Topic: Mission

Annual memorial vigil mourns deaths among homeless

Dozens turned out last Friday to honor the 43 members of the homeless community who lost their lives in 2019.

For the last 25 years, people have gathered in Portland for the Homeless Persons’ Memorial Vigil, an event to mourn and pay tribute to the lives lost and to reaffirm the need to help find homes for those without. The event Dec. 20, coinciding with the winter solstice, started at the Preble Street Resource Center and ended at Monument Square for speeches, songs and the reading of the names of the 43 homeless people who died this year.

“What we see and what we know nationwide is when someone experiences chronic homelessness, which means they are living in a shelter or outside for years, that takes years off of someone’s life,” said Caitlin Corrigan, Health Services Director for Preble Street.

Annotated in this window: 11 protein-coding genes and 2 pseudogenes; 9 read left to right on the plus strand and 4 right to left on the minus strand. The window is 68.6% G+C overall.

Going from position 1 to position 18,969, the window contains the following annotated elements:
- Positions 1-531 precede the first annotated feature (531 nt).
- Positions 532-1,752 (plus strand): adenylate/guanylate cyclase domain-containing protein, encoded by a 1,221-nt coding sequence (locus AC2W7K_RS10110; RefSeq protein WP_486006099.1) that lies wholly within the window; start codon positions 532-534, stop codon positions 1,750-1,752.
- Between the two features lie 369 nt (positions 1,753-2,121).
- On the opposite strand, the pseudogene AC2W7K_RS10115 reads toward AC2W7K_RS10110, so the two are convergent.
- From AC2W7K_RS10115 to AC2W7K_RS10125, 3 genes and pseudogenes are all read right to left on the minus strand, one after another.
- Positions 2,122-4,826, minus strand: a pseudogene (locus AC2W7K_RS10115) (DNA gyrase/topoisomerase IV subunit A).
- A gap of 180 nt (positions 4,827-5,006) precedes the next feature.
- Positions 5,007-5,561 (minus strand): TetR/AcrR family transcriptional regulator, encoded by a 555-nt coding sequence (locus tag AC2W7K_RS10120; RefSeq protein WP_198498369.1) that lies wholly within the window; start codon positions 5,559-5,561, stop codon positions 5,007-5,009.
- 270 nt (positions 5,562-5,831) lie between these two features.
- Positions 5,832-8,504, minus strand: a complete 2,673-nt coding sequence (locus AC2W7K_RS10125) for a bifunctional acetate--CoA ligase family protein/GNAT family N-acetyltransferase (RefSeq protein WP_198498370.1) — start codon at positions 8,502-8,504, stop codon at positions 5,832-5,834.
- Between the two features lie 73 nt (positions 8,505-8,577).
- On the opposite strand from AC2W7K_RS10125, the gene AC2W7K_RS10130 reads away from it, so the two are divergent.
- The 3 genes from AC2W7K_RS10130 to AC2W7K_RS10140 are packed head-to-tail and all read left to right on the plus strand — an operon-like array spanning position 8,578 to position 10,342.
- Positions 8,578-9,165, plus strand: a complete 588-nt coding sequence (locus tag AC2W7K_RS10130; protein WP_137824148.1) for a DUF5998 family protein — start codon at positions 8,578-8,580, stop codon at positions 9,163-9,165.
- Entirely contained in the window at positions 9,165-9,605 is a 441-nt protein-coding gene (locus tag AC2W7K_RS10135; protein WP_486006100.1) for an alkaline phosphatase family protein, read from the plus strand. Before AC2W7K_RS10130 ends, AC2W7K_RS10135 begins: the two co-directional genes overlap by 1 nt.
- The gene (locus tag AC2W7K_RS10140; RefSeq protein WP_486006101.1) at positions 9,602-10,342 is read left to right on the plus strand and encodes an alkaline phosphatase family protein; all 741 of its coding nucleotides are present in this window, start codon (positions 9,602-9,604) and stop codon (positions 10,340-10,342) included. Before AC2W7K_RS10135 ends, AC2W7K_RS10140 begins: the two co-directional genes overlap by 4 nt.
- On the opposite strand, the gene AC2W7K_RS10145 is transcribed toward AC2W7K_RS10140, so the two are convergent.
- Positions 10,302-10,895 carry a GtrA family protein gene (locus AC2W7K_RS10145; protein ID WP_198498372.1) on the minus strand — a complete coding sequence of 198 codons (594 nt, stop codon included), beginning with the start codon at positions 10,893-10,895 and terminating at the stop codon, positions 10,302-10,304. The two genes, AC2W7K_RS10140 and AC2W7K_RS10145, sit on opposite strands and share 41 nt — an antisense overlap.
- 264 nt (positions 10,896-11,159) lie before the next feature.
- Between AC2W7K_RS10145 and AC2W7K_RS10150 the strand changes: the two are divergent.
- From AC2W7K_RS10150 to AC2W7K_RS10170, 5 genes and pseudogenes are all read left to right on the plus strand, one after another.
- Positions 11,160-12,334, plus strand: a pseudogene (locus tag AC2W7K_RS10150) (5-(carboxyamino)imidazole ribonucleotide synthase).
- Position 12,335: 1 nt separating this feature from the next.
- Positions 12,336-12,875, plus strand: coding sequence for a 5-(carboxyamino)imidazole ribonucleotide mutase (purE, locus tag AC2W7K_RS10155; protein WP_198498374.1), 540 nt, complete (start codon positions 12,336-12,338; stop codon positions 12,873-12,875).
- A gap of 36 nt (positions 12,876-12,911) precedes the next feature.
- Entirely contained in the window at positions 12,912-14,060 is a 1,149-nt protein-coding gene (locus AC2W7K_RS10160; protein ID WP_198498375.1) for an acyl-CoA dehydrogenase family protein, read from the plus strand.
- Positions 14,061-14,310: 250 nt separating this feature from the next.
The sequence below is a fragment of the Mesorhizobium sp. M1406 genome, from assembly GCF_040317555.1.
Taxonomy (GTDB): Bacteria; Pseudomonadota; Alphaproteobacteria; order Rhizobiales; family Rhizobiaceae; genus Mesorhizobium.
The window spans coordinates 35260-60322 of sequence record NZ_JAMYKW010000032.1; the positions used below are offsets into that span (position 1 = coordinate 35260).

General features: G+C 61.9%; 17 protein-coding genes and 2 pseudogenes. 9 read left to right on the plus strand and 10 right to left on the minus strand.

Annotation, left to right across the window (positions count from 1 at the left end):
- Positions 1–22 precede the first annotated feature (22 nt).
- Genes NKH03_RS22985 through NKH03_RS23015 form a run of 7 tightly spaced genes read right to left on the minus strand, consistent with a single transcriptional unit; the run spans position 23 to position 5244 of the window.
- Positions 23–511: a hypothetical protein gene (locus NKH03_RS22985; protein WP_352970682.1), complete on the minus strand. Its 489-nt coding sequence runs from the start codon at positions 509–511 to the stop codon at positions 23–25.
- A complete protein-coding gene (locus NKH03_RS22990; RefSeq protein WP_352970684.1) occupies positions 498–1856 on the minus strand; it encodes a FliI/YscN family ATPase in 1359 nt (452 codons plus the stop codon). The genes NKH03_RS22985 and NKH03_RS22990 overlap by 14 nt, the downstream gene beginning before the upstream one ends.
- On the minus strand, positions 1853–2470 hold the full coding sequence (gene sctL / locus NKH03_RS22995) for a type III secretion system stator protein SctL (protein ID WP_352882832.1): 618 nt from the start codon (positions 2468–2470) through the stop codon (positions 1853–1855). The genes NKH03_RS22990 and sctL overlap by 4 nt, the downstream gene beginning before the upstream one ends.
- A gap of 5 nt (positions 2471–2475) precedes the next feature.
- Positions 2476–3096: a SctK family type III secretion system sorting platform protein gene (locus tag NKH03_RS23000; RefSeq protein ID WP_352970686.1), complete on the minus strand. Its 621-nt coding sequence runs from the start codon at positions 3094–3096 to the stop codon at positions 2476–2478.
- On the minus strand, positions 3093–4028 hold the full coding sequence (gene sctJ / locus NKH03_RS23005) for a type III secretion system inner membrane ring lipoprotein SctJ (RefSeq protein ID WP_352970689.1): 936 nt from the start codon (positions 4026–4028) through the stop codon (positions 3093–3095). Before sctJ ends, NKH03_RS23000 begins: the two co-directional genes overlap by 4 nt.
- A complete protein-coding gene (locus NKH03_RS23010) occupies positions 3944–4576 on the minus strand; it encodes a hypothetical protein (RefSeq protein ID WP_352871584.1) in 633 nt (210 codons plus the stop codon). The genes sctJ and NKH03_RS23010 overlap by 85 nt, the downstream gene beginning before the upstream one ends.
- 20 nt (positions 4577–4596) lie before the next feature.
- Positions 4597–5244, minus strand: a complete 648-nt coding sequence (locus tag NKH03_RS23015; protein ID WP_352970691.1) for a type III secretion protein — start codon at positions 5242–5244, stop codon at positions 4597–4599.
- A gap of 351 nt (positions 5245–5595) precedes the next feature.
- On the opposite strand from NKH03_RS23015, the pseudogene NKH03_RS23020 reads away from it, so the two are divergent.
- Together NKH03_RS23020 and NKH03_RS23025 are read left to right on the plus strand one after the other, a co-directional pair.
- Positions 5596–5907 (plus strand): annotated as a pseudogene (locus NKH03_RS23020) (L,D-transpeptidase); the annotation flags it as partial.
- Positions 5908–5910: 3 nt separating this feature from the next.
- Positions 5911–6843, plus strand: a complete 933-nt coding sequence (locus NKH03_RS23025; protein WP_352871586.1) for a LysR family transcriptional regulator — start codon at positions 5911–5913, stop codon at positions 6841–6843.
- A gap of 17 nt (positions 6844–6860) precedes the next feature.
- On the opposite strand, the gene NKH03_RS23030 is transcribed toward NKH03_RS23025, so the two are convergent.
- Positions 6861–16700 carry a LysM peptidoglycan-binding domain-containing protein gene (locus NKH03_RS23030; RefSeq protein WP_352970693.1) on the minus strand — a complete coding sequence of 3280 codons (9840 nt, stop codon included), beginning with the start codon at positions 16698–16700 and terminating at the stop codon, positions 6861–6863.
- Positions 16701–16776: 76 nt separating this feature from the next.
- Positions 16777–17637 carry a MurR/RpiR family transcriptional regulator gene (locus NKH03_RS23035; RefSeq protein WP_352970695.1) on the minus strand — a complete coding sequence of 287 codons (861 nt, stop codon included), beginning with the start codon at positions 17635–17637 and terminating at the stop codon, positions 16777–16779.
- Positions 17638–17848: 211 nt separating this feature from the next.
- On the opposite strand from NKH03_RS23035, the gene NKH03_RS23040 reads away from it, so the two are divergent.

The average age at death in Cumberland County for 2019 is 80.1 years old, according to the National Center for Health Statistics. The average age at death for the greater Portland homeless population over the last year was 55, including one as young as 35.

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Advocates push for law to vacate convictions of human-trafficking victims

Survivors of human trafficking rallied Thursday in Augusta to increase public awareness about forced laborers or sex workers in Maine and to advocate for a bill allowing trafficking victims to have criminal convictions vacated. They were joined by representatives from Maine nonprofit organizations including Preble Street Anti-Trafficking Services.

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Affordable housing saves lives and saves the community money

Increased homelessness and its root causes are not unique to Portland. Despite what we hear about a strengthening economy, homelessness and hunger have exploded and many thousands of hungry, cold and ill Americans are living on streets in cities and towns across the country. And, across the country, municipalities and service providers struggle daily with unpredictable funding and increased costs as they work tirelessly to help people in their communities find shelter, food, housing, health care and hope.